Institute of Informatics, University of Oslo (NORWAY)
About this paper:
Appears in: INTED2009 Proceedings
Publication year: 2009
Pages: 233-240
ISBN: 978-84-612-7578-6
ISSN: 2340-1079
Conference name: 3rd International Technology, Education and Development Conference
Dates: 9-11 March, 2009
Location: Valencia, Spain
Like most universities, the Institute of Informatics at the University of Oslo experiences violations of the honor code for home exams requiring students to solve problems on their own. While some students simply hand in an exact or obfuscated copy of a solution made by a fellow student with or without her consent, others find solutions on the internet or even buy solutions through dedicated web shops. Estimates indicate that at some point up to 15-20% of all solutions handed in were either subject to or the result of an attempt of plagiarism.

With typically 400-800 students, manual checking of all solutions against all others requires somewhere between 80000 and 320000 comparisons, which is far beyond available resources. At any rate, solutions are distributed among 10-20 teachers, each evaluating only the solutions handed in by students belonging to her own class. Potential cheaters being fully aware of this, fraud cases frequently involve pairs of students assigned to different classes.

This presentation is a further development of work and results reported in Maus and Lingjærde (2008), the focus now being on the more lasting effects of automatic plagiarism detection. A distributed system called Joly is used by students to submit their home exams in Java programming. All submissions from this year and previous years are stored in a database. A new entry is compared with all other submissions in the database, and highly similar submissions are reported through e-mail to a teacher for manual comparison. If the suspicion is confirmed, a report is made to the university disciplinary committee.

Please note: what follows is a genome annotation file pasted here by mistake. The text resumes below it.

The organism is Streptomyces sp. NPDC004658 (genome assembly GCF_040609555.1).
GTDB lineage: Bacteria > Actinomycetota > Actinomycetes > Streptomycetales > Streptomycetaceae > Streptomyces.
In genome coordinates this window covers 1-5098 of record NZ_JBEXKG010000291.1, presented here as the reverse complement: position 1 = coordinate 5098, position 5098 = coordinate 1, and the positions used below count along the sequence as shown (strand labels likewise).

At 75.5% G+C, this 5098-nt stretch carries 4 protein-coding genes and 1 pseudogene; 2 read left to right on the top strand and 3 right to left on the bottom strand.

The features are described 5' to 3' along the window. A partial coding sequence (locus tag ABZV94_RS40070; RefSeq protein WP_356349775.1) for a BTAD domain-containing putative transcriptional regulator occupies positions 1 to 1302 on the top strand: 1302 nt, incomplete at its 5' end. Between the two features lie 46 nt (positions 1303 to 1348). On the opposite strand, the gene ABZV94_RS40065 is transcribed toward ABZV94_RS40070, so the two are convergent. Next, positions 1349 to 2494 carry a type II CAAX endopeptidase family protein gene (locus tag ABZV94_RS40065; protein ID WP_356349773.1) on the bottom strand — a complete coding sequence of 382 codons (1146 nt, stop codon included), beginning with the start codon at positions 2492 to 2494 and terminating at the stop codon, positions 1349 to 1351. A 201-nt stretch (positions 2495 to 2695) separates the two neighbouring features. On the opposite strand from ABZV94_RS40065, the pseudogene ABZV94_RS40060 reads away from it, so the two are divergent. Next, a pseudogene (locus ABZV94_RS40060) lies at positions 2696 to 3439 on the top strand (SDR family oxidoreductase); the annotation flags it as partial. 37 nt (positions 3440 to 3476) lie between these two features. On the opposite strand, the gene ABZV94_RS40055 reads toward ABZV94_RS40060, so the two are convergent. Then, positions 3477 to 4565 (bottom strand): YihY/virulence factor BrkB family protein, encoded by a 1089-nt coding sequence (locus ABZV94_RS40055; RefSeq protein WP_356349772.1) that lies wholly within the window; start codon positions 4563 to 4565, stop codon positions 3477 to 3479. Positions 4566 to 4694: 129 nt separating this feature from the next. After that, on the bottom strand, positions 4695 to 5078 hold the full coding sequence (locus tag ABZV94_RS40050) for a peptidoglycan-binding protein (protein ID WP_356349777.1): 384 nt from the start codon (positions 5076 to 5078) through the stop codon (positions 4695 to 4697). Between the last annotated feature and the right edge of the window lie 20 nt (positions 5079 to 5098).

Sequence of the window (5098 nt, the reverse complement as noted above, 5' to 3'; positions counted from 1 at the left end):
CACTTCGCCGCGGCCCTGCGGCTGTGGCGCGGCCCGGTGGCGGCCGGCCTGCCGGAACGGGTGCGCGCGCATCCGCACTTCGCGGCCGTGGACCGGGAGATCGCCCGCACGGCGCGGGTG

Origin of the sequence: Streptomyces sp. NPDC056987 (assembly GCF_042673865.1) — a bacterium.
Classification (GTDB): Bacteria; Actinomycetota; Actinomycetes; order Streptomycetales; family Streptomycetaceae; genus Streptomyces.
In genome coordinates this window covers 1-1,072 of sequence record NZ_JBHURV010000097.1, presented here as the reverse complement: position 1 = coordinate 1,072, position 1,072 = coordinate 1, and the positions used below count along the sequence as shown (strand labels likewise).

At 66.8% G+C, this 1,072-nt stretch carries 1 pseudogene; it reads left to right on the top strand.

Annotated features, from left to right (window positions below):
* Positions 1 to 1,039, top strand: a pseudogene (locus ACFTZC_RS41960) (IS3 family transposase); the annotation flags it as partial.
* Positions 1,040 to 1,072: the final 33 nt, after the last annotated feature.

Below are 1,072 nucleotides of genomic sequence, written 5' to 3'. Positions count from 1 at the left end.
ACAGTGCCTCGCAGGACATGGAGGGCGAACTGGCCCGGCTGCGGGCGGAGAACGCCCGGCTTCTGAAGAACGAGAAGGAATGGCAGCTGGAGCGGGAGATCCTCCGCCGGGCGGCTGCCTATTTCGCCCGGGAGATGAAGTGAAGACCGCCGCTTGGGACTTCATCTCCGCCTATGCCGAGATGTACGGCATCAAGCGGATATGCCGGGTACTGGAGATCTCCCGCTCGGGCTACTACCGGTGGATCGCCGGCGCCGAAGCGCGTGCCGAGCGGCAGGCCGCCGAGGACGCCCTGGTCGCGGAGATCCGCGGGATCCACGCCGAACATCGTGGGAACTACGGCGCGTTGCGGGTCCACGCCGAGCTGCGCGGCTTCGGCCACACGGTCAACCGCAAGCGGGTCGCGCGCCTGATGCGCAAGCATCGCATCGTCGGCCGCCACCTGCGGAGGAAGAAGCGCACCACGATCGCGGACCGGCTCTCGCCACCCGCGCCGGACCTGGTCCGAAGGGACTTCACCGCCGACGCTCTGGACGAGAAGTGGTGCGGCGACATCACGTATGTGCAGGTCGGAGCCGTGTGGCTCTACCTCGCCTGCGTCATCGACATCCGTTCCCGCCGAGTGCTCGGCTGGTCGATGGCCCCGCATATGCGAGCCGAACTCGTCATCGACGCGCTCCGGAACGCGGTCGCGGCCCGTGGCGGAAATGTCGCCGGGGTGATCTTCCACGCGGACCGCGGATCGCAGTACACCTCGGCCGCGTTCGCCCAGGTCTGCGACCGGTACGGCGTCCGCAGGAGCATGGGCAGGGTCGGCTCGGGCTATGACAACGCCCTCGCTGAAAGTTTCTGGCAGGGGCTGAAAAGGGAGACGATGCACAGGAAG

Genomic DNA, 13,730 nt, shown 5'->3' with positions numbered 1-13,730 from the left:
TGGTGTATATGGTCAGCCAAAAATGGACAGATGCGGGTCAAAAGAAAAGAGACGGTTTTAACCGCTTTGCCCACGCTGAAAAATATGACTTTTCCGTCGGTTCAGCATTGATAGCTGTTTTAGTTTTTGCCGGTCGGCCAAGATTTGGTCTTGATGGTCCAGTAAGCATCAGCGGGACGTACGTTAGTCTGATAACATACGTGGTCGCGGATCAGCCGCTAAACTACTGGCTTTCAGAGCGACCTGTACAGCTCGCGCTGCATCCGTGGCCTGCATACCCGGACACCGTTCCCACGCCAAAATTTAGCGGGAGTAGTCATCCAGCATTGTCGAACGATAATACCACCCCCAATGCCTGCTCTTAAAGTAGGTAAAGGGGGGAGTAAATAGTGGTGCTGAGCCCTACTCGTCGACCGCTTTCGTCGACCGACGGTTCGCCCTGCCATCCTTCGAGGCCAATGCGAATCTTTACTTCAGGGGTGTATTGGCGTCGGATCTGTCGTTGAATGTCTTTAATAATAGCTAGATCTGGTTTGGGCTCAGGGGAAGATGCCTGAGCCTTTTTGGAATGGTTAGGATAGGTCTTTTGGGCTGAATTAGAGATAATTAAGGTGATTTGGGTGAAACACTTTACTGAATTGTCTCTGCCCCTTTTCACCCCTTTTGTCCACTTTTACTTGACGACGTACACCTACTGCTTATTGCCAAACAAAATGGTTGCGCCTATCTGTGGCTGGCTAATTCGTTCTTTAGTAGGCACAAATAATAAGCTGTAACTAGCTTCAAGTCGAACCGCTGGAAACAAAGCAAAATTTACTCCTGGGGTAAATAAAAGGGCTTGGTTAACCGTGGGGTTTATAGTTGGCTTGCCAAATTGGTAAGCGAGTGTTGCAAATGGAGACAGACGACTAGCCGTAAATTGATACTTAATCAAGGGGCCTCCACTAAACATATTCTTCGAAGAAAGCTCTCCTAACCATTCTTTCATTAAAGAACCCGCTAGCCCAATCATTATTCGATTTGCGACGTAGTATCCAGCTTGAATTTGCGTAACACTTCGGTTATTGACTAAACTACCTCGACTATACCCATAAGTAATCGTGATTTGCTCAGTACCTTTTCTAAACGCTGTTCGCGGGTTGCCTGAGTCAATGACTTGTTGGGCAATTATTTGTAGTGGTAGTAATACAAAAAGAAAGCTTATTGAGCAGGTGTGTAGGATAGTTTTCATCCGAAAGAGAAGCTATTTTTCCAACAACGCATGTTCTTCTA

Recent results indicate a positive effect of the system on the course. We seek answers to questions such as: Have the students adapted their behaviour to the plagiarism detection system? Do they find ways around the system? What are the strains on the system when the number of reported cases of plagiarism suddenly doubles? How to convince lawyers and laymen that a submitted answer involves plagiarism, even when various changes have been made to the program so it textually looks quite different?

The system is constructed to detect most or all of the commonly used methods for obfuscation of a program to make it look different but execute in exactly the same way as the original (examples include changing the names of variables, changing or adding comments, etc.) We briefly present three alternative comparison algorithms. In the comparison of these algorithms, one stands out because its results are more easily explained to, and understood by, the university administration.

Students were informed of the purpose of the Joly system. We observed the effects this had on the 15-20% of the students who previously would have cheated, by comparing statistics from 2004, the last year without Joly, with statistics from 2006, the first year with a fully functional system. The percentage of students who fail the exam dropped from 25% to 10%, while the number of students who take the exam dropped by 5%. Interestingly, as a result of the decreased failure rate at the exam, 5% more of the students who start on this course, pass the exam.

Maus, A and Lingjærde, OC. The application of a novel plagiarism detection system to an introductory course in programming: Lessons learned. INTED 2008.
plagiarism, cheating, programming, java, exam, comparison.